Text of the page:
Elder Neglect and Bruises
Nursing home staff facilities that have overworked and understaffed employees struggle to keep up and provide the proper care and supervision that many elderly residents need for their health and safety.
In the case of elder neglect, nursing home employees do not directly harm a patient physically, but rather fail to attend to their needs, resulting in injuries or accidents. In some cases, an elderly resident may attempt to go to the bathroom by themselves, get out of their beds alone, or attempt to find food or water independently. When an elderly resident who struggles with mobility issues attempts to independently walk or obtain something for themselves, they may accidentally fall or injure themselves, resulting in a bruise.
These instances of elderly residents attempting activities they should not do are representative of nursing home neglect as the nursing home staff should consistently and effectively monitor all of their residents for their safety and basic needs.
Elder Abuse and Bruises
The intentional infliction of any type of physical abuse on the elderly is considered elder abuse. Unfortunately, the National Center on Elder Abuse (NCEA) indicates that elderly persons who suffer any kind of abuse have a 300% higher rate of death than other persons of the same age.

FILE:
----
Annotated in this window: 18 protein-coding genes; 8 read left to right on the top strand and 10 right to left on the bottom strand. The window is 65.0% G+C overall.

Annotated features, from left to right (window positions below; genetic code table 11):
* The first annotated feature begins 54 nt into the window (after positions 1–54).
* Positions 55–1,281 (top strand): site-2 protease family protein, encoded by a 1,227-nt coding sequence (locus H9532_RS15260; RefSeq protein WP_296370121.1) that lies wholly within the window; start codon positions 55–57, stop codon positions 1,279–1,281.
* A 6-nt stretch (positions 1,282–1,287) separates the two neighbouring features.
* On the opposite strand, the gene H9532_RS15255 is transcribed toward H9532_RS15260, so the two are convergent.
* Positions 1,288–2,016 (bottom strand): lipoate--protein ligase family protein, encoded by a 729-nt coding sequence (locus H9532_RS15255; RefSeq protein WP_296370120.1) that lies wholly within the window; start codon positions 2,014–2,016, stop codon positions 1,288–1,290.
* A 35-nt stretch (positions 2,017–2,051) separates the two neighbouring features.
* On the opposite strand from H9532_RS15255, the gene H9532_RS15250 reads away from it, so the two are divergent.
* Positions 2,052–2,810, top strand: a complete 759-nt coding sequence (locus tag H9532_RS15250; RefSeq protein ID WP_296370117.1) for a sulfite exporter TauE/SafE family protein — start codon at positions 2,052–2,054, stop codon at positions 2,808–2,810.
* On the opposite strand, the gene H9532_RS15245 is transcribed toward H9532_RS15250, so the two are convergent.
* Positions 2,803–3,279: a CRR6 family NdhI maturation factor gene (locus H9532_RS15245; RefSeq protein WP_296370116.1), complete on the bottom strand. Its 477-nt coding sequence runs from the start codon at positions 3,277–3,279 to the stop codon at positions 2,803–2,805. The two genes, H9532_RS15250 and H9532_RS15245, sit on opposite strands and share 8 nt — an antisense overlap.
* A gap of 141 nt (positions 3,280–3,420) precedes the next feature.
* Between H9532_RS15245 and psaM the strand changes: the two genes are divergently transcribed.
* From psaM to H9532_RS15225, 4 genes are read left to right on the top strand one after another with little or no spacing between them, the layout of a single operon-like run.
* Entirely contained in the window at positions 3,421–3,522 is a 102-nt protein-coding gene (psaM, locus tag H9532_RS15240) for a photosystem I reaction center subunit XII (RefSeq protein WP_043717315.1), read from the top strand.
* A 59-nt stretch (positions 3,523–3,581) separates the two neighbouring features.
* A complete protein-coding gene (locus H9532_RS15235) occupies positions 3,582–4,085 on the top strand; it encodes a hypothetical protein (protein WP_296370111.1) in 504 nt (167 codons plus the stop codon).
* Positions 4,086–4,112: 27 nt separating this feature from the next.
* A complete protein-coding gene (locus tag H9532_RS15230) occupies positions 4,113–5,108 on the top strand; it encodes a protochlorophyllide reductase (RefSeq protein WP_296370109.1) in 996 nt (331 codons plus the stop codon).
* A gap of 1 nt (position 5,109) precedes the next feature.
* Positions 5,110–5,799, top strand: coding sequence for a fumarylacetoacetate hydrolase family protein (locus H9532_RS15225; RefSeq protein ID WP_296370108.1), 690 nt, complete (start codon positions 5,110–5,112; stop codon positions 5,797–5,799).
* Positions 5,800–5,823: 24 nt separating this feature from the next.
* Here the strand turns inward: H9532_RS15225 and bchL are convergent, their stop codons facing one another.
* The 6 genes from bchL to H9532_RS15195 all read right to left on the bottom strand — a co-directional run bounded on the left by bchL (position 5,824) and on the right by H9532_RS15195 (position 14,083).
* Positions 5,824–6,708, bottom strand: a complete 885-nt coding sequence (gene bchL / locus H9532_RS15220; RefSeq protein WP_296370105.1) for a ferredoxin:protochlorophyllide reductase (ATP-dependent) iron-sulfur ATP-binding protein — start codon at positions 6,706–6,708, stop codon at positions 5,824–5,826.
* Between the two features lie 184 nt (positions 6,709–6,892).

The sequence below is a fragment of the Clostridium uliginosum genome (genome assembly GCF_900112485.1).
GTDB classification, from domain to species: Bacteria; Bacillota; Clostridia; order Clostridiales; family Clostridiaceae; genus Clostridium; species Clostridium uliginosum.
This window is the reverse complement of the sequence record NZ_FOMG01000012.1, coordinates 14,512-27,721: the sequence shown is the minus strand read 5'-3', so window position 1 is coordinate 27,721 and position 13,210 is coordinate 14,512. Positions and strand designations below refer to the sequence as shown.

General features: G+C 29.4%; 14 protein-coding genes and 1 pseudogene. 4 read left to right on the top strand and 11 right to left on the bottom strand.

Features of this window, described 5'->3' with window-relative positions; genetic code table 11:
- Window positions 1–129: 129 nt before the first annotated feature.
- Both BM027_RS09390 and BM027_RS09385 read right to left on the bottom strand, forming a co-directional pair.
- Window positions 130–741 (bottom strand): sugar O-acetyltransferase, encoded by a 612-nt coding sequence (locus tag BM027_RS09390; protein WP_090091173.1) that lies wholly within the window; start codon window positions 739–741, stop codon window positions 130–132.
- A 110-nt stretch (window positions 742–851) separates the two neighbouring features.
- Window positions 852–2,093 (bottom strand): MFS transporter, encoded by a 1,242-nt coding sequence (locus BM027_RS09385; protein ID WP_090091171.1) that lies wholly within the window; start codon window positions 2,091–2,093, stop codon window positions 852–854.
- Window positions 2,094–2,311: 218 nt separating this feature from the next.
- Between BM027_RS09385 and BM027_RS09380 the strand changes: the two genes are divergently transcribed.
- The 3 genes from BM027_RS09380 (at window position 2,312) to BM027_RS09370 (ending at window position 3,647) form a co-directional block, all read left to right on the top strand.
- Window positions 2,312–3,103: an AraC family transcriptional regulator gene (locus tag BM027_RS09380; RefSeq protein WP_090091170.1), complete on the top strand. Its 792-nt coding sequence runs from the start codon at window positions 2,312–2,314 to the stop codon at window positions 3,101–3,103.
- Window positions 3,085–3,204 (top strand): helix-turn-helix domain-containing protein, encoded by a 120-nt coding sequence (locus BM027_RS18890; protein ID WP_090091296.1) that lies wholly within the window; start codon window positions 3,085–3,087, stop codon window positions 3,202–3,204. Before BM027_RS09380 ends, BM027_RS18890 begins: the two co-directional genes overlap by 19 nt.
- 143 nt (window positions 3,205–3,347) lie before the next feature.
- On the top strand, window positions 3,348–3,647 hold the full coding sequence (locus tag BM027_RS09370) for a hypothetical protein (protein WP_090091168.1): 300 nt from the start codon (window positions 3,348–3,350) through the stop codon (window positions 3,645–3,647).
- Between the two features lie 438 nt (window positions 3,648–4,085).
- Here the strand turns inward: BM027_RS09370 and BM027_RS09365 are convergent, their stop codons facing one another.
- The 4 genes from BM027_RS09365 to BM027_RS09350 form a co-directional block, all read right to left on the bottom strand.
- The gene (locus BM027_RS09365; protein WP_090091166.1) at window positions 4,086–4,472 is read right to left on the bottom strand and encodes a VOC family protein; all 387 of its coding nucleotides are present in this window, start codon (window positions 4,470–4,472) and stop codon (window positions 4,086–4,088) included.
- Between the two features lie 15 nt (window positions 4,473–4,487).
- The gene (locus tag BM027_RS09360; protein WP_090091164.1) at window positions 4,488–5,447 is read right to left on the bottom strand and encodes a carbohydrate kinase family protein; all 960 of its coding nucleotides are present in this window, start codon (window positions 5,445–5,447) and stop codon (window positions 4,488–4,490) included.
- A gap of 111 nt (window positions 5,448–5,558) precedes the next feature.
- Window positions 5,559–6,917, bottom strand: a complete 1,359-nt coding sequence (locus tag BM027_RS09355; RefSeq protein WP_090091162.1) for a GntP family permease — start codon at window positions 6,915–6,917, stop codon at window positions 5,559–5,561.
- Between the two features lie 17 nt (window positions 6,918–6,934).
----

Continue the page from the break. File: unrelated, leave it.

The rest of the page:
In some cases, employees of nursing homes are simply overworked and frustrated with the working conditions and need to obtain compliance from elderly residents who struggle with dementia and Alzheimer’s disease and may not understand what they need to do. In these instances, nursing home employees will hit, slap, shove, push, scratch, pinch, or even physically restrain elderly residents in order to obtain compliance.
Of course, in the worst-case scenario, elderly residents suffer abuse because of cruel employees who have the opportunity to unleash their abuse on the vulnerable population in the nursing home.
For a free legal consultation with a Newark Bruises Lawyer serving Newark, call (800) 794-0444
Consider How a Newark Bruises Lawyer Can Help
You should take every instance of bruising in your elderly loved one seriously. If you notice that your loved one has bruises, bring it to the attention of the nursing home management directly. If you feel your concerns are not addressed appropriately or adequately, you have the legal right to remove your loved one from the nursing home.
Additionally, you have the legal right to contact Adult Protective Services as well as law enforcement if you believe that your elderly loved one suffered from abuse or neglect as a resident in a nursing home. Also, if you suspect that your elderly loved one suffered any kind of neglect or abuse, learn how you can obtain justice on their behalf by calling our team and learning how a Newark bruises lawyer at Pintas & Mullins Law Firm at (800) 201-3999 to help you determine your legal rights.